Invite someone to share it and ask them to edit it.
Write a post in your blog – what do you think of Google Docs? Would you use it? When would you use it?
Click on Documents (third option from left at top)
New > document (or try a spreadsheet if you want to get fancy)
Describe whatever it is you want to talk about. Play with features – formatting fonts, inserting a table,adding headers and footers, etc. Also check out the options on the File menu such as revision history and the ‘download file as’ options. Remember to save!
Find someone to share with – for today please use a gmail address – or share with email@example.com
Enter the email address of your collaborator.
In the message, ask the collaborator to add their bit and to email your gmail address when it’s complete.
Click on “Docs home” or close the window.
If you want to try more….
If you want to do more … you can publish your doc so it becomes a web page and anyone can view it. This is my published doc.
‘Open access’ is an approach to knowledge that says it should flow freely: metaphorically and literally.
It’s an approach driven by consideration of increasing the Public Good as well as enhancing the impact of research.
Open Access journals, repositories, and collections publish and/or archive peer-reviewed full text scholarly works from all disciplines. They distribute these online using Open Content Licences such as Creative Commons (Thing 11) – free for anyone anywhere to access and use, whether to inform a community or in response to their own research.
Until very recently, much publicly funded research output has been available only through increasingly expensive subscription-based journal databases. The high cost of such subscriptions means access to such databases has been limited, mostly, to well-funded first-world institutions.
Now, however, more and more research institutions and funding agencies (including the ARC) either require or expect that publicly funded research should be made freely available to the public either in online Open Access journals or through institutional or disciplinary repositories.
3. Why are we learning about Open Access?
What we mean by “publishing” is changing. Web tools such as wikis, blogs, google docs and Creative Commons licences can enhance research communities’ ability to communicate and cooperate; rss feeds and Libx can enhance your ability to find new output; whilst Google Scholar can enhance the world’s ability to find your output.
The expansion of the internet means that publishing is no longer limited by the demands of physical printing and distribution – timely, free, online dissemination of research work to anyone who has an interest can become the norm with the development of web tools such as open source publishing software.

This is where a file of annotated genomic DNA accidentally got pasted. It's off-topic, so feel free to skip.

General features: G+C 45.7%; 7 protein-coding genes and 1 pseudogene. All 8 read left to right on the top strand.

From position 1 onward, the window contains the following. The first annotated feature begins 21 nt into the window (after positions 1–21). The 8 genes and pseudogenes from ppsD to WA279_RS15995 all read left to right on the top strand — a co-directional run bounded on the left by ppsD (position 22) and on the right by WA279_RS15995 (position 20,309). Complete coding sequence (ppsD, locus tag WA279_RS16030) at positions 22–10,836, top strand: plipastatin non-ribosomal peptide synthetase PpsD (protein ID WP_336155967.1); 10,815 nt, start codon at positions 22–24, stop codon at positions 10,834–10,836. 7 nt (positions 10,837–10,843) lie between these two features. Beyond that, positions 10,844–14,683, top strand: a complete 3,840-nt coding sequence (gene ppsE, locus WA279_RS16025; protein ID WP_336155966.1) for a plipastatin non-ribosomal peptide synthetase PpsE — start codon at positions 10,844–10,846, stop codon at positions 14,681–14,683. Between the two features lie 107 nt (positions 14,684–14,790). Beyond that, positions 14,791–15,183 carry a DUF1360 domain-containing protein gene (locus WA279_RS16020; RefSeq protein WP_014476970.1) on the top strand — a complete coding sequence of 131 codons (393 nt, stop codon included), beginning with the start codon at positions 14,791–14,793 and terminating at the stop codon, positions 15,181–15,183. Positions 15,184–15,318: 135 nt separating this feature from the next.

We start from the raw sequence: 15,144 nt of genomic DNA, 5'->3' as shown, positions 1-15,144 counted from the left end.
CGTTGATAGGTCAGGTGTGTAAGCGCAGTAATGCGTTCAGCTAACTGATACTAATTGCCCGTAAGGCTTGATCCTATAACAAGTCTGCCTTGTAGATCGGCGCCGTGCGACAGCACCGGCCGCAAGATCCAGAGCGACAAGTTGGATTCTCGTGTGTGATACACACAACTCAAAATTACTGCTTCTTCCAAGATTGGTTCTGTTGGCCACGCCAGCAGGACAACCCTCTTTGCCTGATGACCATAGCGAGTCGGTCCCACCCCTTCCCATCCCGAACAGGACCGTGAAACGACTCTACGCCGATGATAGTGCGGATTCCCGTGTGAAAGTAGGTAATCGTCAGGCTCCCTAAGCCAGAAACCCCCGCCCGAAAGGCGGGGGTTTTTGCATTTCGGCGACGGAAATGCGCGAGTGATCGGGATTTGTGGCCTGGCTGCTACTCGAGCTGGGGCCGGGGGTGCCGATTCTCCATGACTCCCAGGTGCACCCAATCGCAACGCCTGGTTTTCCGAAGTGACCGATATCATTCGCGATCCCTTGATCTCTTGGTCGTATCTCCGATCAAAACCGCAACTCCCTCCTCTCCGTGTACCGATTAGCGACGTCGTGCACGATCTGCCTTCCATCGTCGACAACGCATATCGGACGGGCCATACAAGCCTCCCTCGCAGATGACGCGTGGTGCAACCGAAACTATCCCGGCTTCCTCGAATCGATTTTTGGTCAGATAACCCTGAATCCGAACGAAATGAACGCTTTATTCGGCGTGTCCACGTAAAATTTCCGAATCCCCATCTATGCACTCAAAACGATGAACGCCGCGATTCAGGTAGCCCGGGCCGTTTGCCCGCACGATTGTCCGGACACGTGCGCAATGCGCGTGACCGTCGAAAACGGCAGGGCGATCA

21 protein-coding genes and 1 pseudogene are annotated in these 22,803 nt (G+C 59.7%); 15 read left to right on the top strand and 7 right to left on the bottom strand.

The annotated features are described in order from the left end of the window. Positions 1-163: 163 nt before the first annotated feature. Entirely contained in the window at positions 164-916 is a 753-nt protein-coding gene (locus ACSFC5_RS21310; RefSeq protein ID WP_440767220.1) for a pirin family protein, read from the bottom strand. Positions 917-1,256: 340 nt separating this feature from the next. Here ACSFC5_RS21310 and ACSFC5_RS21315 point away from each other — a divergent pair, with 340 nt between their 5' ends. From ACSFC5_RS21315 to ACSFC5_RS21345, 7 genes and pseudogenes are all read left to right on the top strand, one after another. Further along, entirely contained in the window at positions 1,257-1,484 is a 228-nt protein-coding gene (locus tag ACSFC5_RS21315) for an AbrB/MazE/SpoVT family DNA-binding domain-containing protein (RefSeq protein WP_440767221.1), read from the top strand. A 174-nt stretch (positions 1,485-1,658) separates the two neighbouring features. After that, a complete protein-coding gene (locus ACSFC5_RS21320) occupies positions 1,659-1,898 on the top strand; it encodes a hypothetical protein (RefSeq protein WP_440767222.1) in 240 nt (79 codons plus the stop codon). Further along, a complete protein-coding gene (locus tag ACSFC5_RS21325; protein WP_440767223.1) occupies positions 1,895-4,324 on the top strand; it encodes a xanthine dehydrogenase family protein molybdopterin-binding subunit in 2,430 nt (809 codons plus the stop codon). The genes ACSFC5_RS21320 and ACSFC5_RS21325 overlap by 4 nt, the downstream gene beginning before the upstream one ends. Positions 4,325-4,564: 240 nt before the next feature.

Whether you are general or academic staff, under- or post-grads, you will need to become aware of the principles behind Open Access, and how the principles affect your use of online materials as well as your own future publications.
4. What you need to do to complete this Thing
1. Have look at a specific OA journal, an OA database, and an OA repository.
3. Add a link from an article in the Public Library of Science (PLOS) to your blog. PLOS is one of the best known collections of scientific and medical information, journals, and all sorts of other materials .
4. Copy the URL for the article’s page from the address bar. (You may need to use Select All to do this)
5. Start a new post in your blog.
6. Enter the text that you would like to link.
7. Select the text you would like to link.
8. Select the “add link” button.
9. Copy the URL to the “Link URL” box.
10. Select Insert.
6. If you want to try more….
Watch the brief videos by contributors and users of PLOS at http://www.plos.org/index.php. Comment in your blog on the differences OA may make to your current research or work – or the differences that it is already making.
PLOS has a list of Other Open Access Resources (have a look especially at SPARC, the Scholarly Publishing and Academic Resource Coalition – “an alliance of academic and research libraries and organizations working to correct market dysfunctions in the scholarly publishing system”)
Open Journal Systems (OJS) is a free software program – used by JASAL amongst others – for the OA publication of peer reviewed journals.
What do you mean, “finding library articles through Google Scholar”?
Google Scholar provides a simple way to broadly search for scholarly literature. We know that lots of people at Murdoch use Google Scholar because they are used to doing a Google search and they like the journal articles they can find there.
When you are off-campus and do a search, sometimes you get to an article that the library pays for, but you are told that you have to log in to get it or that you have to pay.
The library has a way that you can set up Google Scholar so that you can see in the search results whether the library has a subscription to something that you find. You can then click straight through to it.
Of course, you can’t search all the articles that the library pays for this way, and it’s still a very good idea to use the Library Portal and Databases.
Why are we learning about library articles through Google Scholar?
It makes a tool that a lot of people use much more useful.